McCrory, a Republican seeking his second term, faces Cooper, a Democrat, in this fall's gubernatorial campaign.
Ever since a Feb. 2, 2014, spill from a former Duke Energy plant spilled upwards of 39,000 tons of toxin-laced goop into the Dan River in Rockingham County, McCrory has taken heat for his administration's handling of coal ash contamination at sites across the state. This ad seeks to shift blame to Cooper.
"Roy Cooper has been in state government for 30 years," says a man who identifies himself as having lived near a coal ash pit for years. "And like so many politicians, he has ignored the problems. Cooper claims to fight polluters, but he really fought cleanup efforts as the attorney general. He did nothing, while his friends made it harder to prevent coal ash spills."
The accusation that Cooper fought coal ash cleanup is a serious one. Coal ash is linked to contaminated drinking water and is widely regarded as one of the state's most pressing environmental hazards.
For years, news about these pits largely flew below the headlines with rare exceptions. While there were lawsuits over a few sites where contamination had leaked into groundwater or surface water, they weren't the headline-grabbing affairs they are today.
It wasn't until the 2014 spill in the Dan River that coal ash became the front-and-center political issue that it is today. It is fair to say that, before 2014, with rare exceptions, neither Republican nor Democratic lawmakers were focused on cleaning up ash from the 14 locations Duke stored it around the state.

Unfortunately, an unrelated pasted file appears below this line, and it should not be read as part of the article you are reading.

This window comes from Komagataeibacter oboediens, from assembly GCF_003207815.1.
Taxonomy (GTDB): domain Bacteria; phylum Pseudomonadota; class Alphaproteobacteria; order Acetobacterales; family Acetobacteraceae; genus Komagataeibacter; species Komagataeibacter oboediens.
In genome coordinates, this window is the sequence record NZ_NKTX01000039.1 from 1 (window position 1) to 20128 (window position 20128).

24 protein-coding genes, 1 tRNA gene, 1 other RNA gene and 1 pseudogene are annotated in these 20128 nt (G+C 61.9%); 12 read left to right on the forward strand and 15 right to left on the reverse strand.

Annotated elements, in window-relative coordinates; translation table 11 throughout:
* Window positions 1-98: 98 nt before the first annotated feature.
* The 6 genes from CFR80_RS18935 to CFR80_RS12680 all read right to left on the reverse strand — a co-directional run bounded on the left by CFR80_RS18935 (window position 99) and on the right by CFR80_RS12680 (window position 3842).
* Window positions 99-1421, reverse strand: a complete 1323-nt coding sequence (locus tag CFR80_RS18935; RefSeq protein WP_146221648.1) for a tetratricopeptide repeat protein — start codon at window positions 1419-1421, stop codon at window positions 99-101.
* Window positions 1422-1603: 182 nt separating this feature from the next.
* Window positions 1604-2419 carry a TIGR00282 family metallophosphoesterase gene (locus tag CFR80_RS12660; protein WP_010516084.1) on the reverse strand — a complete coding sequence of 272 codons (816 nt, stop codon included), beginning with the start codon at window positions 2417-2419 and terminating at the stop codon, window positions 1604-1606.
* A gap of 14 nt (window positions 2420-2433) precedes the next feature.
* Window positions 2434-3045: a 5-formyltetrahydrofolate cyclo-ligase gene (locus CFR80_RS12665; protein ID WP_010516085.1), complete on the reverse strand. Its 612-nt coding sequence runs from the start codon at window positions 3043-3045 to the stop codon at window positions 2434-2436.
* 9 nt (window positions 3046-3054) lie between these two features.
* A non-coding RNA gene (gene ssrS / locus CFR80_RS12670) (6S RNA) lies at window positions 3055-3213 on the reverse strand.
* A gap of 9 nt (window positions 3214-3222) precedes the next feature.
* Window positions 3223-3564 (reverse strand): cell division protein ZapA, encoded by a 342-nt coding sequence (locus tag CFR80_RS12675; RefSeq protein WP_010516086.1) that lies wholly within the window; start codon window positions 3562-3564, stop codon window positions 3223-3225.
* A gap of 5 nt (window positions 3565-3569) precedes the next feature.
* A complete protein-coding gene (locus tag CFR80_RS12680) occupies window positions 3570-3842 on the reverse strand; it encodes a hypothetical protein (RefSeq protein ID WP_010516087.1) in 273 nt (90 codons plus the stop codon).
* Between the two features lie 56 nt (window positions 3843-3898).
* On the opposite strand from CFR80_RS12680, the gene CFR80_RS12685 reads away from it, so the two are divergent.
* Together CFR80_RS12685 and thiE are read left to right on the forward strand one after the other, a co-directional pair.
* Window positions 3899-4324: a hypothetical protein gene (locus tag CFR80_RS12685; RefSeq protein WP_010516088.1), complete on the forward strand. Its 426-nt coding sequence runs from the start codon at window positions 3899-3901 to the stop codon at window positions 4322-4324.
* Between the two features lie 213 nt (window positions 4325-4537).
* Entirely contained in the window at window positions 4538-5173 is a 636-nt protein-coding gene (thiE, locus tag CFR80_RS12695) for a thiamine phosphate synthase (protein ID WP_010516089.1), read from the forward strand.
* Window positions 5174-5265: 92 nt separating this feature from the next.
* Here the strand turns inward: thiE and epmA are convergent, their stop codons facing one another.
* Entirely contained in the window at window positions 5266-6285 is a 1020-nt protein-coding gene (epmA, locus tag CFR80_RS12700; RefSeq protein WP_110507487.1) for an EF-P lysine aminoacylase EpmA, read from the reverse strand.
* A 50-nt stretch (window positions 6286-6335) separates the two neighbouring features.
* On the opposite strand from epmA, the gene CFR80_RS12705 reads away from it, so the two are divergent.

It's also worth noting that Cooper was elected attorney general in 2000, an office he held at both the times of the TVA spill and the Dan River spill. Before then, he was a state lawmakers for 14 years.
McCrory's own history is relevant as well. He is a former Duke executive, and his connections to the company have been criticized by opponents, so it makes sense that he would want to shift focus to what his campaign would say are Cooper's failures.
Two patterns emerge reading through that sheet. One is that McCrory is pinning actions by lawmakers and McCrory's two predecessors, Democratic Govs. Bev Perdue and Mike Easley, on Cooper. For example, it points to a bill passed by the General Assembly and signed by Perdue in 2009, labeling it an act of "Roy Cooper And The Perdue Administration" without making an effort to show how Cooper, who was elected separately from Perdue and did not have a direct say on the legislation, was involved.
The other theme running through the document is that it frequently misrepresents the stories and other resources to which it links.
For example, that backup sheets summarizes a bullet point from 2014 this way: "After the McCrory Administration Became The First Administration To Sue Duke Energy, Roy Cooper’s Office Negotiated A $99,111 Limited Settlement With The Energy Company Over Groundwater Contamination At Its Coal Ash Basins. The Settlement Was Later Rescinded By The McCrory Administration."
Pressed for a more direct connection that would show Cooper "fought" coal ash cleanup, McCrory campaign spokesman Ricky Diaz pointed to a pair of News & Observer stories. The most substantive of the two dealt with a complex set of interactions between environmental rules and state laws. Diaz pointed to a paragraph that read, "The 2009 attorney general’s advice concluded that utilities didn’t have to clean up or stop the source of pollution within their compliance boundaries, which reversed the way the rule had been interpreted since 1993. In 2012, the law center asked the Environmental Management Commission to revert to the earlier interpretation, but it refused."